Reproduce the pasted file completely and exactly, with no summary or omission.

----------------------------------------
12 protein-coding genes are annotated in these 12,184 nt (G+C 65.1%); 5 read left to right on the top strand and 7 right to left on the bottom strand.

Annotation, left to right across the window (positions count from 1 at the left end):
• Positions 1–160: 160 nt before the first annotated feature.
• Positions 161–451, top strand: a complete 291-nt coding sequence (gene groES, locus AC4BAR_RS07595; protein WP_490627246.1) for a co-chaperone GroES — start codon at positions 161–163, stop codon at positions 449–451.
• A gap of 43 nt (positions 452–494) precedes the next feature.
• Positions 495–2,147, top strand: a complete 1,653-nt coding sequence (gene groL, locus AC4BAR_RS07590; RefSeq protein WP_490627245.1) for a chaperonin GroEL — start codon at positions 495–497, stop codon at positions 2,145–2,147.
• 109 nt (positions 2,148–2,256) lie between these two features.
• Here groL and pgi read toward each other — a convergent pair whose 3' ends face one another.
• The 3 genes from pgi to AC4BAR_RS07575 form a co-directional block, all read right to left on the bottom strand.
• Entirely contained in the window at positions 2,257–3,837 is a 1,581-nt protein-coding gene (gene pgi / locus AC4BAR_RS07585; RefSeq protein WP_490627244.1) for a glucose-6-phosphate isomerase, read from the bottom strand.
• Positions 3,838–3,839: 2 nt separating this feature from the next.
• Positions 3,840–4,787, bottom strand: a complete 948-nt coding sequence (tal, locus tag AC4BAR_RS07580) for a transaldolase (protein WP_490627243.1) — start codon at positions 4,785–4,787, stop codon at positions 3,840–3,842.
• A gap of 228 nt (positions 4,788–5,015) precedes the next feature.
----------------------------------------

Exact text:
12 protein-coding genes are annotated in these 12,184 nt (G+C 65.1%); 5 read left to right on the top strand and 7 right to left on the bottom strand.

Annotation, left to right across the window (positions count from 1 at the left end):
• Positions 1–160: 160 nt before the first annotated feature.
• Positions 161–451, top strand: a complete 291-nt coding sequence (gene groES, locus AC4BAR_RS07595; protein WP_490627246.1) for a co-chaperone GroES — start codon at positions 161–163, stop codon at positions 449–451.
• A gap of 43 nt (positions 452–494) precedes the next feature.
• Positions 495–2,147, top strand: a complete 1,653-nt coding sequence (gene groL, locus AC4BAR_RS07590; RefSeq protein WP_490627245.1) for a chaperonin GroEL — start codon at positions 495–497, stop codon at positions 2,145–2,147.
• 109 nt (positions 2,148–2,256) lie between these two features.
• Here groL and pgi read toward each other — a convergent pair whose 3' ends face one another.
• The 3 genes from pgi to AC4BAR_RS07575 form a co-directional block, all read right to left on the bottom strand.
• Entirely contained in the window at positions 2,257–3,837 is a 1,581-nt protein-coding gene (gene pgi / locus AC4BAR_RS07585; RefSeq protein WP_490627244.1) for a glucose-6-phosphate isomerase, read from the bottom strand.
• Positions 3,838–3,839: 2 nt separating this feature from the next.
• Positions 3,840–4,787, bottom strand: a complete 948-nt coding sequence (tal, locus tag AC4BAR_RS07580) for a transaldolase (protein WP_490627243.1) — start codon at positions 4,785–4,787, stop codon at positions 3,840–3,842.
• A gap of 228 nt (positions 4,788–5,015) precedes the next feature.